The Council of Mortgage Lenders and the Intermediary Mortgage Lenders’ Association have both welcomed the scheme but say that specialist lenders should have been included.
Imla executive director Peter Williams says: “It is important that specialist lenders, along with banks and building societies, with AAA-rated mortgage-backed assets should be able to swap them against Government securities. The current situation means that the facility will be relatively restrictive and that lenders with non-prime packaged assets will not be able to tap this source of funding.”
GMAC-RFC managing director for sales and marketing Godfrey Blight says the firm is disappointed that the scheme is not open for specialist lenders.
He says: “I think it will be used by a lot of the banks and building societies and if that starts the ball rolling in the market, that will be good. I don’t think it is the end solution in itself. It will ease some pressures but it is a shame that specialist lenders cannot participate. We are lobbying hard for inclusion.”
Brentchase Financial Services mortgage specialist Mike Fitzgerald says: “I do not think the Government appreciates the true role of specialist lenders in the mortgage market. Those type of lenders are responsible for a lot of lending and have given a lot of help to people.”
Blight says all the central bank’s initiatives so far have been “plug in a hole” solutions rather than looking to create long-term answers. He suggests that the UK needs to follow the US in setting up an agency along the lines of Fannie Mae/Freddie Mac.
Wave director of distribution and sales Mehrdad Yousefi agrees that the facility will not help specialist lenders if they cannot access it directly.
He says: “I cannot see how their funding position is going to be enhanced. The key issue at the moment is to make sure that banks can get enough funding to lend to consumers. There will have to be consideration about the specialist sector in due course. When the dust settles, hopefully there will be further discussion about what else can be done.”
But The OFM Group managing director Andy Sewell believes that the scheme could have some positive impact for specialist lenders.
He says: “If firms like The Mortgage Business and BM Solutions can benefit by HBOS, for example, taking the loans, getting rid of some of their back book and creating space for further lending, it is certainly a step in the right direction. There is an argument to say that if part of the specialist sector is helped in this way, it will give a positive impression to the markets that non-standard lending is sustainable in the UK so there may be a longer-term positive trickledown effect to other lenders.”
John Charcol senior technical manager Ray Boulger also believes the scheme could have some positive knock-on effects for specialist lenders if the spread between bank base rate and Libor is narrowed as a result of the package.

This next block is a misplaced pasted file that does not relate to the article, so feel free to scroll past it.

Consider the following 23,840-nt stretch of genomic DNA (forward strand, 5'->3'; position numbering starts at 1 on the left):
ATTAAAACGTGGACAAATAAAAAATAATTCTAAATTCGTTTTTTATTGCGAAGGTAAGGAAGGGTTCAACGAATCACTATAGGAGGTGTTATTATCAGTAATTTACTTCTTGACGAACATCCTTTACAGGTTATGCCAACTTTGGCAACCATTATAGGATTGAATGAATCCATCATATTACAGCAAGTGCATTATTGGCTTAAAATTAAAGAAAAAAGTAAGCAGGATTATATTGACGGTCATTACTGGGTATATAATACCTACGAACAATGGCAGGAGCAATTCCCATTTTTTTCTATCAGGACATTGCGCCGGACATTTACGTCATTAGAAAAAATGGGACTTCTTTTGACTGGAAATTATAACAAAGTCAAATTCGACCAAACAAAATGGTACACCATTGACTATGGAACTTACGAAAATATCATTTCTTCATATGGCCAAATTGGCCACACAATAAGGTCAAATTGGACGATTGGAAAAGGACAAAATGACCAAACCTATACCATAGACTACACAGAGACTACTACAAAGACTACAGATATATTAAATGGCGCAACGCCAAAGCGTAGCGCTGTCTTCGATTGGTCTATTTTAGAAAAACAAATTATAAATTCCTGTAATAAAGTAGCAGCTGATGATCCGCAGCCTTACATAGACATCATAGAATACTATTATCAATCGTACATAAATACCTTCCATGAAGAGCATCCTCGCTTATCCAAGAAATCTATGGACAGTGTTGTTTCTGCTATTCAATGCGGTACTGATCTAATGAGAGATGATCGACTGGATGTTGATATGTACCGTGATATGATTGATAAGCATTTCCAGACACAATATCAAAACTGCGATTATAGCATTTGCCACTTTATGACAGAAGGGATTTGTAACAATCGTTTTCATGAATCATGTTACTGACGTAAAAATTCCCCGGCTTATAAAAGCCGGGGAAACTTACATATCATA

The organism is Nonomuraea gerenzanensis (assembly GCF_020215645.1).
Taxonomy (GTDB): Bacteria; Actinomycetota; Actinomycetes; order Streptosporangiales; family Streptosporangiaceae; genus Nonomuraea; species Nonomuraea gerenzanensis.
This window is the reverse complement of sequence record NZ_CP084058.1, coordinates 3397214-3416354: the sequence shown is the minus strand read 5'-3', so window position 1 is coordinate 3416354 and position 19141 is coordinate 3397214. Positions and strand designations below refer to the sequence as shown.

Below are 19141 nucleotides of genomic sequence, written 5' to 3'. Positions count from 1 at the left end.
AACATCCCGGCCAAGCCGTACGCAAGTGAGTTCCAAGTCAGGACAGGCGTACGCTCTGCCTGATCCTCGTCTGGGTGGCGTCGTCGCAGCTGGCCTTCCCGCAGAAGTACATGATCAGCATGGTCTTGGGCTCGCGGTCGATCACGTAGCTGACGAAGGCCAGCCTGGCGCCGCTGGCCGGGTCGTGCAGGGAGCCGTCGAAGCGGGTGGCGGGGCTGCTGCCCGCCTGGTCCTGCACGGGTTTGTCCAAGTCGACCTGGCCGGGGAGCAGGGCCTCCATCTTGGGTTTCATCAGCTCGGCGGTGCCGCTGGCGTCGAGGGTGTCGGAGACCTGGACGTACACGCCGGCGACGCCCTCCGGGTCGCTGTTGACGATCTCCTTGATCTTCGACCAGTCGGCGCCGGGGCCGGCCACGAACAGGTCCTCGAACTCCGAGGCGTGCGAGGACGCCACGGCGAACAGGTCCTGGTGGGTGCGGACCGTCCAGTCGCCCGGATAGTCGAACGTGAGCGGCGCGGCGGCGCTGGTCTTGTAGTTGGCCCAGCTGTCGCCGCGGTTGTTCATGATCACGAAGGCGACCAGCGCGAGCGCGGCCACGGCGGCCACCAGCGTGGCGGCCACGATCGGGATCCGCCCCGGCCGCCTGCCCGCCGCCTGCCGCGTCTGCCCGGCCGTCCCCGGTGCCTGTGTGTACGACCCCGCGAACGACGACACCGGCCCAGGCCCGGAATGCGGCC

One of the aims of the scheme is to help bring interbank rates down. Banks are required to pay a fee, based on the spread between three-month interbank rates and the three-month interest rate, for borrowing against the security of government bonds.
Banks will be encouraged to swap more assets in a bid to see the fee charge drop.
Blight says: “This is where Mervyn King has been very clever with the charging structure of the scheme. It heavily incentivises banks to bring down Libor.”
Speaking at the launch of the scheme, King said the package would take the “liquidity issue off the table in a decisive way”, adding that he hoped a side-effect of the scheme would be to bring down interbank borrowing rates.
He said the objective of the plan was neither to persuade banks to start lending again nor to stand in the way of a housing market correction.
King warned the scheme was not designed to send the mortgage market back to the “rather wild” lending before the liquidity squeeze hit the market last summer.
He said: “This is not to protect the banks but to protect the public from the banks. There is no way that the banks can access this as a bottomless pit. It is not available for failing institutions. It is to restore confidence in the banking system.”
Boulger says: “If we are still seeing lenders increase their rates in three months time then that would be an indication that the scheme has failed. I think in quarter three this year we will be past the worst.”
Edeus chief executive Michael Bolton has warned that banks are unlikely to pass on the extra liquidity on to borrowers but instead will look to rebuild the capital on their balance sheets in anticipation of a worsening credit scenario.
Last week, he told Money Marketing: “As soon as some of the liquidity returns to the market, you will see banks begin to prepare and anticipate the next few years. You are not going to see them rushing out increasing loan to values and criteria, they are going to rebuild the capital on their balance sheets in anticipation of a worsening credit scenario and in anticipation of regulators globally seeking banks to be more risk-averse.”
This could anger King who has made it clear that he expects banks to look to raise capital through other means, such as following Royal Bank of Scotland’s plan to raise £12bn through a rights issue in a bid to improve capital.